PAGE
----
top of page





There’s only one path to success as a breeder and it’s mostly uphill, winding across the rocky terrain of commitment in such a way as to get a lot of people lost.  We can set goals by the dozens, be blessed with good looks, good dogs, and a huge bank account.  We may hire the best handlers, read all the right books, and travel in the best circles, but there’s only one thing which earns respect from one’s peers and lasting success as a breeder.


Failure to commit to ethics and excellence explains why so many would-be breeders wander aimlessly from one dead end to another.  AKC records reveal that it takes about 5 years before most people give up.  Only a handful spurn the short cuts, and making a personal resolution to arrive at their destination, begin to climb to high ground.


Make no mistake – walking the lofty path of commitment is the exact opposite of having one’s head in the clouds!  It means being grounded in a realistic obligation to the breed, to the sport, and most of all, to personal standards of integrity.  It means SACRIFICE.



Webster’s dictionary gives us some interesting definitions:  “To nourish, cherish…to generate, cause, to occasion…to bring up, to nurse and foster”…and more to the point, “to produce by special selection of parents or progenitors”.


Anyone who puts two animals together for the purpose of producing the young does “generate, engender, cause or occasion”. the propagation of that species breed.  Most breeders, thankfully, “nourish, cherish, bring up, nurse and foster”.


Ahhh….but here’s the thing:  Only a handful of persons involved in the production of companion animals can be said to “produce by special selection of parents or progenitors”. 



....A Breeder (with a capital “B”) is one who thirsts for knowledge but never knows it all, one who wrestles with decisions of conscience, convenience and commitment.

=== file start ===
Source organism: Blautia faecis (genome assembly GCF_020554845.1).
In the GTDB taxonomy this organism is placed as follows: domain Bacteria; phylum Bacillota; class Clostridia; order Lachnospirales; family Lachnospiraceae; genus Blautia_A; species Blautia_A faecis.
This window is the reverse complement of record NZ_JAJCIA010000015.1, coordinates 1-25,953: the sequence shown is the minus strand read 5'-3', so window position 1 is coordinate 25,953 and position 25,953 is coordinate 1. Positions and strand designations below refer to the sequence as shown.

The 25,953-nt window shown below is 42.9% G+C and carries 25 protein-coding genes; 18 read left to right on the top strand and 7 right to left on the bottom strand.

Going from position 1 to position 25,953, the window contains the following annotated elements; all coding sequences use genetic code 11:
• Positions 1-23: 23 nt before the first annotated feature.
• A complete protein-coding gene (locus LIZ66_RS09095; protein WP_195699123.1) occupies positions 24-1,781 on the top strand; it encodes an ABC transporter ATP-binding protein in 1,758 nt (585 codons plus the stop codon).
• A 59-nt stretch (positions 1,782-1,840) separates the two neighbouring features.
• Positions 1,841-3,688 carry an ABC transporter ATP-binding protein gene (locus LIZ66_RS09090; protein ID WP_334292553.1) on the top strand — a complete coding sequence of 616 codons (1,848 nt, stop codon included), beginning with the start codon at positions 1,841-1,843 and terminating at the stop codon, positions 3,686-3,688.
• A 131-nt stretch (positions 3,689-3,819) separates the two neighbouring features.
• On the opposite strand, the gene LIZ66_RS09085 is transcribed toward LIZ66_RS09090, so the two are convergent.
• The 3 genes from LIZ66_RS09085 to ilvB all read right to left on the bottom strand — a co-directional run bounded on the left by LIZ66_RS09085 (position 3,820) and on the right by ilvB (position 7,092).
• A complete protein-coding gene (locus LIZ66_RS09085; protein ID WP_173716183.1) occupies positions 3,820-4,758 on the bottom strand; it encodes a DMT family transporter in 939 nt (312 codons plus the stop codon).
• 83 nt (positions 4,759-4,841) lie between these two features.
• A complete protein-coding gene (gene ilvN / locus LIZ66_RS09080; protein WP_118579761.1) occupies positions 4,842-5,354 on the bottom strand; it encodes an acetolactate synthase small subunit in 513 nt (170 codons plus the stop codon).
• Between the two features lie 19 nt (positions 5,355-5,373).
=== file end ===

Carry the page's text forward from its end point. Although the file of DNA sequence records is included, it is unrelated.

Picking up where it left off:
....A Breeder is one who sacrifices personal interests, finances, time, friendships, fancy furniture, and deep pile carpeting.


....A Breeder gives up dreams of a long luxurious cruise in favor of turning that all-important specialty show into this year’s vacation.


....A Breeder goes without sleep (but never without coffee) while watching anxiously over the birth process and afterwards, every little sneeze, wiggle or cry. 


....A Breeder skips dinner parties because a litter is due or the puppies have to be fed at a certain time.  She disregards birth fluids and puts mouth to mouth to save a gasping newborn, literally blowing into a tiny helpless creature that may be the culmination of a lifetime of dreams.


....A Breeder’s lap is a marvelous place where generations of proud and noble champions once snoozed.


....A Breeder’s hands are strong and firm and often spoiled but ever so gentle and sensitive to the thrust of a puppy’s nose.


....A Breeder’s knees are usually arthritic from stooping, bending and lifting puppies, but are strong enough to enable the Breeder to show the “keeper” in shows!


....A Breeder’s shoulders are stooped and often heaped with abuse from competitors but they’re wide enough to support the weight of a thousand defeats and frustrations.


....A Breeder’s arms are always able to wield a mop, support an armful of puppies, or lend a helping hand to a newcomer.


....A Breeder’s ears are wondrous things, strangely shaped (from being pressed against the phone), deaf to criticism yet always fine-tunes to the whimper of a sick pup.


....A Breeder’s eyes are blurred from pedigree research and sometimes blind to her own dog’s shortcomings, and always, always searching for the perfect specimen.


....A Breeder’s brain is foggy on faces but recalls pedigrees faster than a computer.  It’s so full of knowledge that sometimes it blows a fuse.  It catalogs thousands of good fronts, rears and perfect heads….and buries in her soul the failures and the ones that didn’t turn out.


....A Breeder’s heart is often broken but it beats strongly with everlasting hope and is always in the right place!



Yes…there are breeders, and then, there are BREEDERS




                                                                                                                                                                                                                                                                                      ~Barbara J. Andrews September 1989

bottom of page